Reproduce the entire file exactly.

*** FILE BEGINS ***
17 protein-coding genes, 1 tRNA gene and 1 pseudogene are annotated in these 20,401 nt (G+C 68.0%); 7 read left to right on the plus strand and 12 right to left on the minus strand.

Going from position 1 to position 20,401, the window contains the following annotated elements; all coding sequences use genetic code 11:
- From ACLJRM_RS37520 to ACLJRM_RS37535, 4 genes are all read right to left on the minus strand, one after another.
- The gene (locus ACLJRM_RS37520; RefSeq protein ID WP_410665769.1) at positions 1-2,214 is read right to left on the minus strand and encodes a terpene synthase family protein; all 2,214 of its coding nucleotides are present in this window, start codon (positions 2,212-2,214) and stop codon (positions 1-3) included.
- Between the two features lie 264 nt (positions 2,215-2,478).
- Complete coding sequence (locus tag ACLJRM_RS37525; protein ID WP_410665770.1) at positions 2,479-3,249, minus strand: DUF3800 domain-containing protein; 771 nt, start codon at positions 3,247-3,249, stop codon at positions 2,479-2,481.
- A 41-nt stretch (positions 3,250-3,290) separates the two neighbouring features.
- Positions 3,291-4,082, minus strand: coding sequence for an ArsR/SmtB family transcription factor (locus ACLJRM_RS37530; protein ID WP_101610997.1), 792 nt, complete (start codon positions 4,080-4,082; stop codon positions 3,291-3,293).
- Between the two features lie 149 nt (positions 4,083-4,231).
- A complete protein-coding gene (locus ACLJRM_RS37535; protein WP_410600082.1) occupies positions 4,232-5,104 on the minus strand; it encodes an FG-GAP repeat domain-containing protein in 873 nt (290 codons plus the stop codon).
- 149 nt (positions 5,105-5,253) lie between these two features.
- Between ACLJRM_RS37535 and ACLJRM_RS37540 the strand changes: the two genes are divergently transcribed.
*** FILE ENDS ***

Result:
17 protein-coding genes, 1 tRNA gene and 1 pseudogene are annotated in these 20,401 nt (G+C 68.0%); 7 read left to right on the plus strand and 12 right to left on the minus strand.

Going from position 1 to position 20,401, the window contains the following annotated elements; all coding sequences use genetic code 11:
- From ACLJRM_RS37520 to ACLJRM_RS37535, 4 genes are all read right to left on the minus strand, one after another.
- The gene (locus ACLJRM_RS37520; RefSeq protein ID WP_410665769.1) at positions 1-2,214 is read right to left on the minus strand and encodes a terpene synthase family protein; all 2,214 of its coding nucleotides are present in this window, start codon (positions 2,212-2,214) and stop codon (positions 1-3) included.
- Between the two features lie 264 nt (positions 2,215-2,478).
- Complete coding sequence (locus tag ACLJRM_RS37525; protein ID WP_410665770.1) at positions 2,479-3,249, minus strand: DUF3800 domain-containing protein; 771 nt, start codon at positions 3,247-3,249, stop codon at positions 2,479-2,481.
- A 41-nt stretch (positions 3,250-3,290) separates the two neighbouring features.
- Positions 3,291-4,082, minus strand: coding sequence for an ArsR/SmtB family transcription factor (locus ACLJRM_RS37530; protein ID WP_101610997.1), 792 nt, complete (start codon positions 4,080-4,082; stop codon positions 3,291-3,293).
- Between the two features lie 149 nt (positions 4,083-4,231).
- A complete protein-coding gene (locus ACLJRM_RS37535; protein WP_410600082.1) occupies positions 4,232-5,104 on the minus strand; it encodes an FG-GAP repeat domain-containing protein in 873 nt (290 codons plus the stop codon).
- 149 nt (positions 5,105-5,253) lie between these two features.
- Between ACLJRM_RS37535 and ACLJRM_RS37540 the strand changes: the two genes are divergently transcribed.